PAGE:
Noushabad Underground City

Near Kashan, in Nushabad, lies a hidden treasure—the Noushabad Underground City. Discovered just a few decades ago, it began when a local found a tunnel while digging in his yard. This ancient city, buried 10 to 60 feet deep, is like a maze with three levels of tunnels and rooms. Built over 1500 years ago, it served as a safe place during wars. Families made their own hideouts, which grew into a vast underground network with air vents, water pipes, and toilets. It’s a testament to human ingenuity and resilience in difficult times.

Iran Archaeological Tours

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Get ready to step back in time and embark on a tour to explore Iran archaeological sites, a land filled with captivating stories from the past. These thoughtfully crafted tours allow you to explore ancient ruins, historical landmarks, and cultural wonders, offering an immersive experience that brings Iran’s fascinating history to life.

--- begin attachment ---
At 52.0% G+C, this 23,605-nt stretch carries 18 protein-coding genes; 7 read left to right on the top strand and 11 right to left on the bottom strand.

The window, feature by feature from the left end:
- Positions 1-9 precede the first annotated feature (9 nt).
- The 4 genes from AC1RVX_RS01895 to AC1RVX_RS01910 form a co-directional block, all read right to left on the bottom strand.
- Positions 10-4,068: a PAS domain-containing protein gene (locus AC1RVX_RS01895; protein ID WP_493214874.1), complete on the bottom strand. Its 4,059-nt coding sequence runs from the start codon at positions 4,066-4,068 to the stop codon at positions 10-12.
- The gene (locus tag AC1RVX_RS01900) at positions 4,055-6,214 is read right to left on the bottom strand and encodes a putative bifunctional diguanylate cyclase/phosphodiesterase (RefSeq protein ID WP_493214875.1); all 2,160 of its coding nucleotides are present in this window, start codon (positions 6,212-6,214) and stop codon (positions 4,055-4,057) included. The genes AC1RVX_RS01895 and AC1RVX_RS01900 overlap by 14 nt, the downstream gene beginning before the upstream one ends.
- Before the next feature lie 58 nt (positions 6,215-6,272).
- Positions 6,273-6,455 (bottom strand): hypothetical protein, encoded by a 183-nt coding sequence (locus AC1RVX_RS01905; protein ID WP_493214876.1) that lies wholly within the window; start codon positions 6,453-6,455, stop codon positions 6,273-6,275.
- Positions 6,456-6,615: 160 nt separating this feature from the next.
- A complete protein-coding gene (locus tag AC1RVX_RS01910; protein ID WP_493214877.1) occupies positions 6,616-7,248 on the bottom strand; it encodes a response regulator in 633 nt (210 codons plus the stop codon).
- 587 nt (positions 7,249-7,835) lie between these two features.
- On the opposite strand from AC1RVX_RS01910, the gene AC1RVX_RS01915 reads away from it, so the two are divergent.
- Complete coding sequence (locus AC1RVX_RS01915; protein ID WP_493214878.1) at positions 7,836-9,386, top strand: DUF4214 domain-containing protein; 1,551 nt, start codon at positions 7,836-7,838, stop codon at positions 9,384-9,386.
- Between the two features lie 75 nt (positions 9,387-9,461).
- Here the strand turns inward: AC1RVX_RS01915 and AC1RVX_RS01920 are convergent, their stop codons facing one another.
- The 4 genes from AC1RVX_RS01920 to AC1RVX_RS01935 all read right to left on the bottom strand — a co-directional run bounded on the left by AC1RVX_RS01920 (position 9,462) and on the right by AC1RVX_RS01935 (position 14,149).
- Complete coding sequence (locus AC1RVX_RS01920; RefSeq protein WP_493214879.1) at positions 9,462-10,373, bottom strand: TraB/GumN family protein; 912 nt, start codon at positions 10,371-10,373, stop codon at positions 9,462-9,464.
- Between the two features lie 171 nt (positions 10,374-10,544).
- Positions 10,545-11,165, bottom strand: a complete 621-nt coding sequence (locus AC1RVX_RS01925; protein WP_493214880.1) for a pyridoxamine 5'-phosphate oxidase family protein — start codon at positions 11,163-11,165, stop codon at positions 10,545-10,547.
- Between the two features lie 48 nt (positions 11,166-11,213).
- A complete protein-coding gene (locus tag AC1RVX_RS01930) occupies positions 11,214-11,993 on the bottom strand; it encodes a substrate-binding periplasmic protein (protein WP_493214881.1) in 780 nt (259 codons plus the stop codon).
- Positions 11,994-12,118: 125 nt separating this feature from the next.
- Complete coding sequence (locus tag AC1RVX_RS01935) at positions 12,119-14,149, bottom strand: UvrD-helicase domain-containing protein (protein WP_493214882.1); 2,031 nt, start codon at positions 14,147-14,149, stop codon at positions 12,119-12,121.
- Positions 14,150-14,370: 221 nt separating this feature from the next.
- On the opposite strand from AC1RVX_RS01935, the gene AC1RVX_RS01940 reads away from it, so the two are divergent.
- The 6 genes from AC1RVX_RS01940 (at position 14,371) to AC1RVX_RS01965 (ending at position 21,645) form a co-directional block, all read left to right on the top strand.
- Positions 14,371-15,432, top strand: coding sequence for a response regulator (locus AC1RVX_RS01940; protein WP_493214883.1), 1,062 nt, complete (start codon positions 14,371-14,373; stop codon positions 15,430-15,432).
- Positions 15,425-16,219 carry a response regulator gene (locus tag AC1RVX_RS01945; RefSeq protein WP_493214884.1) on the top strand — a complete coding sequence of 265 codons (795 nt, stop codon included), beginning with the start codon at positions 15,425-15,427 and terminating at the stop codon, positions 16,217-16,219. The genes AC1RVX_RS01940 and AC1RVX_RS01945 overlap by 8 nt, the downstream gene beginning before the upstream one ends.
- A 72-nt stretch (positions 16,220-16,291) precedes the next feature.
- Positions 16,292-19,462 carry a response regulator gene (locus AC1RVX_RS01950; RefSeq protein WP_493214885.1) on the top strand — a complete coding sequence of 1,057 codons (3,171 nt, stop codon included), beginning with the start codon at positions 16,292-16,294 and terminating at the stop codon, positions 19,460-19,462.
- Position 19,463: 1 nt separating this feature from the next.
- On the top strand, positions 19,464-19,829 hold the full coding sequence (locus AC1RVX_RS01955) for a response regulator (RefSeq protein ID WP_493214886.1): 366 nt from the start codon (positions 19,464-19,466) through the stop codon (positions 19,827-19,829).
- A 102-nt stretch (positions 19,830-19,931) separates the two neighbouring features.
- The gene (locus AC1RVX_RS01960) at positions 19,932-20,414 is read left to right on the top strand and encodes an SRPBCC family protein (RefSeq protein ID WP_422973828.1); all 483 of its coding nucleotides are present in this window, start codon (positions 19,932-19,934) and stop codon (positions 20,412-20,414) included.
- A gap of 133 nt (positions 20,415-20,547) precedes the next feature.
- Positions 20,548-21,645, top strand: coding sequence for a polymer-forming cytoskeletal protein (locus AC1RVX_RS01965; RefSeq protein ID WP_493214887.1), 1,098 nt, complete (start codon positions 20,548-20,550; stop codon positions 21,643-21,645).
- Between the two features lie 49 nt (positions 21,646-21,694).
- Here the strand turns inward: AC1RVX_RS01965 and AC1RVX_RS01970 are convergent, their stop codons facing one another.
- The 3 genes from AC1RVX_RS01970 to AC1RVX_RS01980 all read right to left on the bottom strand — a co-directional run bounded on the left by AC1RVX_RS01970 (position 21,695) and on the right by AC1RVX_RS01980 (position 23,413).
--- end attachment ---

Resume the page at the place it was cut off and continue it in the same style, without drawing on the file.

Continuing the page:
Join expert guides as they lead you to renowned sites like Persepolis, Pasargadae, Naqsh-e Rustam, and Takht-e Soleyman. Here, you’ll encounter the remarkable remnants of ancient Persian architecture and art. Marvel at the intricate carvings, breathtaking mosaics, and architectural marvels that showcase the grandeur of the ancient Persians.

As you stroll through these ancient ruins, you’ll not only witness history but also immerse yourself in Iran’s vibrant culture. Indulge in delicious traditional Persian cuisine, listen to enchanting Persian music, and learn about the customs and traditions of the Iranian people. Let the warm hospitality of Iran embrace you as you embark on an unforgettable journey through time.